25 March 2024

Islamic Finance Integration With Project Finance

Milbank LLP


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The Islamic finance industry continues its growth path, with Islamic finance assets expected to rise to US$3.69 trillion, displaying an upward trend from US$2.88 trillion in 2019...
Worldwide Finance and Banking
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The Islamic finance industry continues its growth path, with Islamic finance assets expected to rise to US$3.69 trillion, displaying an upward trend from US$2.88 trillion in 2019 (' The Growing Global Appeal of Islamic Finance' ( The increasing Islamic finance investment appetite has led to innovative practices in the project financing space, where parties have sought to finance projects, at least in part, in accordance with Islamic finance principles. MUNIB HUSSAIN and NOOR MARAGHI delve further.

Conventional project finance structures had been developed in western Riba-based financial systems and, as a result, had not previously contemplated compliance with the principles of Shariah. The integration of conventional project finance structures with Islamic finance-based facilities has been made possible through a reassessment of risk allocation and thoughtful structuring considerations, including in relation to intercreditor matters, where the lenders could have different priorities and requirements.

Multi-sourced transactions in which Islamic finance facilities are integrated as part of a wider conventional structure still remain more common than single-facility transactions comprising of only Shariah compliant funding. The reason for this is that project financings tend to be large in scale, and the liquidity of Islamic banks and the capitalization requirements of such banks means that, at least for now, they cannot alone finance such projects.

This has been evidenced in recent multi-sourced transactions where conventional and Shariah compliant sources of funding are integrated into a single financing. For example, in 2023, ACWA Power signed an US$8.5 billion financing for the NEOM Green Hydrogen Project, with the syndicated financing facility including an Islamic tranche ('ACWA Power signs US$8.5 billion financing for NEOM Green Hydrogen Project' (

Islamic finance and clean energy

It would come as no surprise that the development of clean energy projects in the Middle East has gone hand in hand with Islamic finance investment. The trend of ESG financing in the wider financial context aligns well with the development of Islamic finance, given the synergies between sustainability and Islamic finance. Societal values, long-term stable investments and positive and sustainable environmental and social outcomes are at the forefront with Islamic finance, just as they are with ESG investing.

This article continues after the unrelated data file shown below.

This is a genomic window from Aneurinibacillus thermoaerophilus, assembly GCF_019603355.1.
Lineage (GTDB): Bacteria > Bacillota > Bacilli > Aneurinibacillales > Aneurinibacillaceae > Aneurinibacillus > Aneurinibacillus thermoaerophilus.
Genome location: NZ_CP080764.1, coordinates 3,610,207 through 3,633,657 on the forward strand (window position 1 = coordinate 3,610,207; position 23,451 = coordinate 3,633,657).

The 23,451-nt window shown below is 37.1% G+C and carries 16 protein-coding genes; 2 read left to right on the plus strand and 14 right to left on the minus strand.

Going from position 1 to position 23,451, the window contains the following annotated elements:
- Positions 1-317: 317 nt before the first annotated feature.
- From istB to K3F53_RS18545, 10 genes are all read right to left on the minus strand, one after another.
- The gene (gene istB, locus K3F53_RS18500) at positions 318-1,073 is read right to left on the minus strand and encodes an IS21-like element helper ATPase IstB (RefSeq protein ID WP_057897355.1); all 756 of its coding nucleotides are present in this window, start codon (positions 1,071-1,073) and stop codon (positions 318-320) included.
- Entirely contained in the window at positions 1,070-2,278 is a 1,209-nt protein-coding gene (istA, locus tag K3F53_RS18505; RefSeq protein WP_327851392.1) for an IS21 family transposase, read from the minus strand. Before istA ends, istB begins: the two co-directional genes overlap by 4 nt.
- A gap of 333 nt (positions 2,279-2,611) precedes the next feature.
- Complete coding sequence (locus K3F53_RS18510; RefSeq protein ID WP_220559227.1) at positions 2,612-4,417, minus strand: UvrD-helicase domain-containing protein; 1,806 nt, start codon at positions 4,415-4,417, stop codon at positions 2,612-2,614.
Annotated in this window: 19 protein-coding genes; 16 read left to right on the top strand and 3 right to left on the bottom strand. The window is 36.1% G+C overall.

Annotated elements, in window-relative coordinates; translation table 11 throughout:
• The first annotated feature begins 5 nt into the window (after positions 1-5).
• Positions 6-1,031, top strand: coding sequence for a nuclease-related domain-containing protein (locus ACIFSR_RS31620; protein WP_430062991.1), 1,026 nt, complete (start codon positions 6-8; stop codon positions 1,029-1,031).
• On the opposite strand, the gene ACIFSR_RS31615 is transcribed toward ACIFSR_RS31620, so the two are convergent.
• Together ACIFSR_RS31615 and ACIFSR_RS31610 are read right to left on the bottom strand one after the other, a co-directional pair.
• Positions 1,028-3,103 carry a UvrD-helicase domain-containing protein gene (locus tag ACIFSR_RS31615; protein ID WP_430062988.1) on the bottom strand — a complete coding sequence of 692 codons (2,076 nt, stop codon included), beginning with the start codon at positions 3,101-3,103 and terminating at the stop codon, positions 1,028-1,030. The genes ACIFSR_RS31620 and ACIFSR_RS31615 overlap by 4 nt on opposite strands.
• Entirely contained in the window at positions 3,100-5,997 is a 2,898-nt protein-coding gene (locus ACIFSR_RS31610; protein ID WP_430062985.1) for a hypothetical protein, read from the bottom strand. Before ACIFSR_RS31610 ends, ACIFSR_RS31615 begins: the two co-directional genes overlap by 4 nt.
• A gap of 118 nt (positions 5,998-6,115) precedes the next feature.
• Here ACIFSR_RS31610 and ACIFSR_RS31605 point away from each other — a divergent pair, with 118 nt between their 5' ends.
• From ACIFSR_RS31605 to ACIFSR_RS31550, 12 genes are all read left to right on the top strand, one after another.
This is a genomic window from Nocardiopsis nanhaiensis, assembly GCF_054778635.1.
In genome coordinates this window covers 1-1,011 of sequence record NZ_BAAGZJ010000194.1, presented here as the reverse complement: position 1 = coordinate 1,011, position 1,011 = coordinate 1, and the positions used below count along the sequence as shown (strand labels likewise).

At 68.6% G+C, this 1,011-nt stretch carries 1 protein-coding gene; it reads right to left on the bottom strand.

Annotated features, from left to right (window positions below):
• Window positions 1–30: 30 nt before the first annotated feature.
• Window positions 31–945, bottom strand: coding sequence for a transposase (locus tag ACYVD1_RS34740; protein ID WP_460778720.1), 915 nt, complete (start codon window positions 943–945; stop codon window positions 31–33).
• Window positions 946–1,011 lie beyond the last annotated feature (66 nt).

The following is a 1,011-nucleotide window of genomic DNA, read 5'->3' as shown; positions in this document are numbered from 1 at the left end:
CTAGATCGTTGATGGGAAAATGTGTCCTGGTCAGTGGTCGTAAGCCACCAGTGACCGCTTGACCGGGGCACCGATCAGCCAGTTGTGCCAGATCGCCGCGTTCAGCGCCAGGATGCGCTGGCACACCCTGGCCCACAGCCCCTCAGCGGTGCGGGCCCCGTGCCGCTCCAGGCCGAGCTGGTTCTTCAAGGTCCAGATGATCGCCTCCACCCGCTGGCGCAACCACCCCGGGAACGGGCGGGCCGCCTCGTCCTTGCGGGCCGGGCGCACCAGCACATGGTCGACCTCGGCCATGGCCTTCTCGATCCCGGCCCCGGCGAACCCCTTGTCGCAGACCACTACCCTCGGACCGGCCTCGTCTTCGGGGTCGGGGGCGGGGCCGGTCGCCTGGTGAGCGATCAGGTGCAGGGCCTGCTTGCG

In addition, Shariah restrictions on activities or industries that are not in the public interest are consistent with the negative screening that forms part of the ESG approach. The natural alignment is also exemplified by green Sukuk, which are issued to finance sustainable, climate-resilient and environmentally friendly projects, generating returns in line with Shariah principles.

Islamic project bonds

The Milbank London team recently advised on the design, structuring and successful issuance of the US$1.5 billion first-of-a-kind project Sukuk issuance by TMS Issuer (as part of a total US$4.5 billion issuance, together with GreenSaif Pipelines BidCo (GreenSaif)) for the refinancing of the bridge facility entered into in connection with GreenSaif's acquisition of a minority stake in Aramco Gas Pipelines Company. This was an AAOIFI-compliant share-based Sukuk structure which was nearly 16 times oversubscribed by Islamic investors. This new structure, as demonstrated by the successful GreenSaifSukuk issuance, highlights the considerable investor appetite for high-quality Sukuk issuances with reliable underlying cash flows. The GreenSaifSukuk issuance also represents a new financing solution for energy and infrastructure developers seeking to raise a combination of Islamic and conventional facilities ('Milbank Advises on US$1.5 billion First-of-a-Kind Project Sukuk Issuance by TMS Issuer and US$3 billion Issuance Under Newly Established US$11.5 billion GMTN Programme by GreenSaif Pipelines BidCo').

Global Islamic finance

Another key development in the Islamic finance space is the dilution in the geographic concentration of the Islamic finance industry, which is partly due to rising awareness and increasing standardization in Islamic finance practice. For example, Africa has recently risen as a player in the global Sukuk market: in 2023, Egypt raised US$1.5 billion in its debut sale of its sovereign Sukuk (' Egypt to raise US$1.5 billion with debut Sukuk at 11% yield', Reuters); Tanzania's Imaan Finance, KCB Bank and Amana Bank all sold Sukuk in 2022; there have also been issuances from Nigeria, South Africa and Gambia. It is likely that the number of Africa-based issuances will increase over the coming years, especially as a much-needed source of additional long-term capital.

In the UK, the Islamic finance industry continues to strengthen as a result of the government's approach of establishing a regulatory level playing field for Islamic finance products and conventional finance instruments, thus ensuring that Islamic finance is not commercially disadvantaged through any regulatory means. The lessons learned with respect to integrating Islamic financing into conventional project finance structures will no doubt allow the capital raised to be invested through a wide array of global opportunities in the project finance space.

Originally published by Islamic Finance News.

The content of this article is intended to provide a general guide to the subject matter. Specialist advice should be sought about your specific circumstances.

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